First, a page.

Here is a close up of the finished chipwork on the Crock of Gold Hoard. I’m very pleased with how it has turned out. Especially with a strong side light, there is the right mixture of glint and dullness to suggest old, tarnished metal. I’ve used a mixture of rough purl (both tarnished and untarnished), and check purl, in several shades of silver and gold.
I decided not to use any of the pearl purl, which I used to create the effect of bangles and broken jewellery in the lid. I’ve taken care not to over crowd the chips, because if they started to pile up, it would reduce the illusion of recession that I’m trying to create.
You may recall that last time I posted I had only just spotted the Amulet, set in front of the Crock for the photograph, and I was wondering whether or not to include it in this particular piece. I’m intending to work an or nué version of the Amulet, so even if I fail to include it here, it will still figure in the completed panels.
I could simply tell you what I decided, without explanation, but I think that would be unfair.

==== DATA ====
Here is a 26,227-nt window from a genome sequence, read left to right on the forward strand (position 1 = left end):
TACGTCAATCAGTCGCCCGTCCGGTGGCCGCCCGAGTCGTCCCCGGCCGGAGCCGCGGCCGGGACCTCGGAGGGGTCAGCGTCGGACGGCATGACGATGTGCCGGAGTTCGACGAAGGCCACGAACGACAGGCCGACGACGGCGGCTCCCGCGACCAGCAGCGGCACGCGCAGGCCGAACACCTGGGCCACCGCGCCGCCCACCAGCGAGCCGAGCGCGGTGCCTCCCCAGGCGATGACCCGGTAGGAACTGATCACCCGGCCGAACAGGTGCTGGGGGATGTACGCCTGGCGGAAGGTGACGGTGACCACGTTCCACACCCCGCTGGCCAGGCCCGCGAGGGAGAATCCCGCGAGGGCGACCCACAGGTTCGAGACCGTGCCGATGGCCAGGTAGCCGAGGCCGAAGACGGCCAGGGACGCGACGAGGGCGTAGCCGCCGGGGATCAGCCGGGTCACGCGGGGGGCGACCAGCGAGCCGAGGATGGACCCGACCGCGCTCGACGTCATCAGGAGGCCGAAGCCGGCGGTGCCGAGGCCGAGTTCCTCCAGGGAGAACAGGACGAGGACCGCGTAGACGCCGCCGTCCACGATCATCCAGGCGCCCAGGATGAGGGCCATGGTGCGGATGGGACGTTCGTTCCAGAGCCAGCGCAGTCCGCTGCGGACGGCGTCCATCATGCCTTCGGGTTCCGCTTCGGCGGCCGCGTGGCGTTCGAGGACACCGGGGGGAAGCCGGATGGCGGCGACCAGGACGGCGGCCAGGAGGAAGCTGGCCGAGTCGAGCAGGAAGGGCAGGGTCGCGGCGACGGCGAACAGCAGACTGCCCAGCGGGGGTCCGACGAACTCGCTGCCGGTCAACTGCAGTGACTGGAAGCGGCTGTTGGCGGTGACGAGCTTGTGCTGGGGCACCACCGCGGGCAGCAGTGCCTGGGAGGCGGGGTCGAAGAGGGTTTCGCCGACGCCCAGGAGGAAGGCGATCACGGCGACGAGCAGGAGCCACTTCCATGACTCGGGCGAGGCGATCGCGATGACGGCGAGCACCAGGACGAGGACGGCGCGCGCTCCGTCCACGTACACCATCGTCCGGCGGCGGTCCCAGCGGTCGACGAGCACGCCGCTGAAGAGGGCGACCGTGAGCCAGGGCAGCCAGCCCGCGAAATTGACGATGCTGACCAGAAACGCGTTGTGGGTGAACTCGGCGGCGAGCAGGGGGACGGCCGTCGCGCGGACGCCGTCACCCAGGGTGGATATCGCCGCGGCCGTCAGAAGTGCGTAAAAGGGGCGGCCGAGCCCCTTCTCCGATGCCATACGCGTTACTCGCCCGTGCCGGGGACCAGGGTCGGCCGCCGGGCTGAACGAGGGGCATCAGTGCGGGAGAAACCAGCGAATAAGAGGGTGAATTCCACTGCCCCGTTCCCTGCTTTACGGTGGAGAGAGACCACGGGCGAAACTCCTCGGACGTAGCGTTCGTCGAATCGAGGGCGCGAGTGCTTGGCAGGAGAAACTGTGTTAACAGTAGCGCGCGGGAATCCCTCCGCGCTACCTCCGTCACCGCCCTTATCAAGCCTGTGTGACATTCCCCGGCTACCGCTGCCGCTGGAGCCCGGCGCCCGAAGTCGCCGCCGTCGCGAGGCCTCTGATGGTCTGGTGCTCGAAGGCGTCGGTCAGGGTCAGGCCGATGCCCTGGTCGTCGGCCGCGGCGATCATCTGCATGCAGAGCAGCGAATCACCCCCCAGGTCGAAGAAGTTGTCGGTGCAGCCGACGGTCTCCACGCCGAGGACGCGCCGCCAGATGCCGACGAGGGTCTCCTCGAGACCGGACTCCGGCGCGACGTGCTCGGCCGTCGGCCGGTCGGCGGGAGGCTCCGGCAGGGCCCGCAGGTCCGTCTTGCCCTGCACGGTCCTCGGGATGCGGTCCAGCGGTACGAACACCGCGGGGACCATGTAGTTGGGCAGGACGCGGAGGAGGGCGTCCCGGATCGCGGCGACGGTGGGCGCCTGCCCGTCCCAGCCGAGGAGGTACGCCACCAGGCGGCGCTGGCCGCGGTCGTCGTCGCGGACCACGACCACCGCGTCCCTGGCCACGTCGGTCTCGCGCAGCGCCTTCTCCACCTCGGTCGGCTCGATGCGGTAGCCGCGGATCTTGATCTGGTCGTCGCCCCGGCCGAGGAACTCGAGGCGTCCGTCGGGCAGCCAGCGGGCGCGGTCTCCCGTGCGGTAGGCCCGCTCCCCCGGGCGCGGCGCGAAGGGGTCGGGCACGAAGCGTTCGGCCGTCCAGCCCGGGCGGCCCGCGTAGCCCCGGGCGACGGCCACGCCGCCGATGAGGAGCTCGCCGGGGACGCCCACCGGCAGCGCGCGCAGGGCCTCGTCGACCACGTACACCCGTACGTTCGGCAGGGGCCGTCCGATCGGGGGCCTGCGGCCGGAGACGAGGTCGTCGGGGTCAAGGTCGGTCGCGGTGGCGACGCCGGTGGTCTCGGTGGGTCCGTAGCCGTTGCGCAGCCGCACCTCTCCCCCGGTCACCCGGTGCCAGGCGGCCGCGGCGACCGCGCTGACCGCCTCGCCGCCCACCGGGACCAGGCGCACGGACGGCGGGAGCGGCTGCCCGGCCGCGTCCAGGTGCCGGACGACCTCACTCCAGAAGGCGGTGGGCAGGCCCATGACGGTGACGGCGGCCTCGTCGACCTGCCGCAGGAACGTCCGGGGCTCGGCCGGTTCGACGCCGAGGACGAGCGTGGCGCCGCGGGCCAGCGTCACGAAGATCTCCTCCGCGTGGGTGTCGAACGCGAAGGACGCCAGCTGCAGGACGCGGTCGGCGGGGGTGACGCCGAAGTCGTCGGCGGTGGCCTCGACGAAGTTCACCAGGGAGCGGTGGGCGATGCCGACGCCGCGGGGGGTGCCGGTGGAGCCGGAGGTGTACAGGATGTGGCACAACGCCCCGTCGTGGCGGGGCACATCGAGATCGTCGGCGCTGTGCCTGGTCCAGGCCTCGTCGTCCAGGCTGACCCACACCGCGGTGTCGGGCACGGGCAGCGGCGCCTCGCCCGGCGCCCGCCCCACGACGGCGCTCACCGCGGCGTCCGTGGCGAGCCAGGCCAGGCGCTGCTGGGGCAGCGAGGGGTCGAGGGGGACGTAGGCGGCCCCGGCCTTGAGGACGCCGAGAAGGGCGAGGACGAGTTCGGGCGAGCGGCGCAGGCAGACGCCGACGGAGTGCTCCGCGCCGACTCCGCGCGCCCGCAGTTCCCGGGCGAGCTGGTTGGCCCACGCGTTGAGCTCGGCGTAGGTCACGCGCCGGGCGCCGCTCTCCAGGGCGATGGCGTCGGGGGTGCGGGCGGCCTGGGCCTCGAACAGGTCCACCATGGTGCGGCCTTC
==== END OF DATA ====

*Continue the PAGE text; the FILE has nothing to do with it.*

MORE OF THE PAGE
This first photo shows the piece as I originally intended to finish it. There are the sticks in the foreground, the deep blue shadows of the Egyptian sun, the Crock, its Lid, and the chipwork and curls of the fragments of metal.
I think it looks pretty good, and in fact I’ve decided to leave it like this, without adding the Amulet.
The second photo shows my experiment with adding the Amulet. Since creating the Amulet in stitchery would risk causing damage to the fabric, damage which would be impossible to repair if I dislike the effect, I thought that using silver kid leather would be ideal.
I cut out the Amulet shape – approximately – and laid it on the piece, shifting it around and looking at it in different lights. In some lights, the silver kid drew the eye to such an extent that the rest of the piece might just as well not have been there. In others, it looked like a greyish smudge, killing all the other colours, losing the sunshine and shadow. What it didn’t do, in any light, was create the sense of dialogue between the Amulet and the Crock it had been guarding so faithfully for so many centuries that I was looking for.
I’ve kept the piece of leather I cut out, and may, later, add the padding and stitching to give it form, and keep it to sneak onto the finished work as a challenge for the viewer – Find The Hittite Amulet!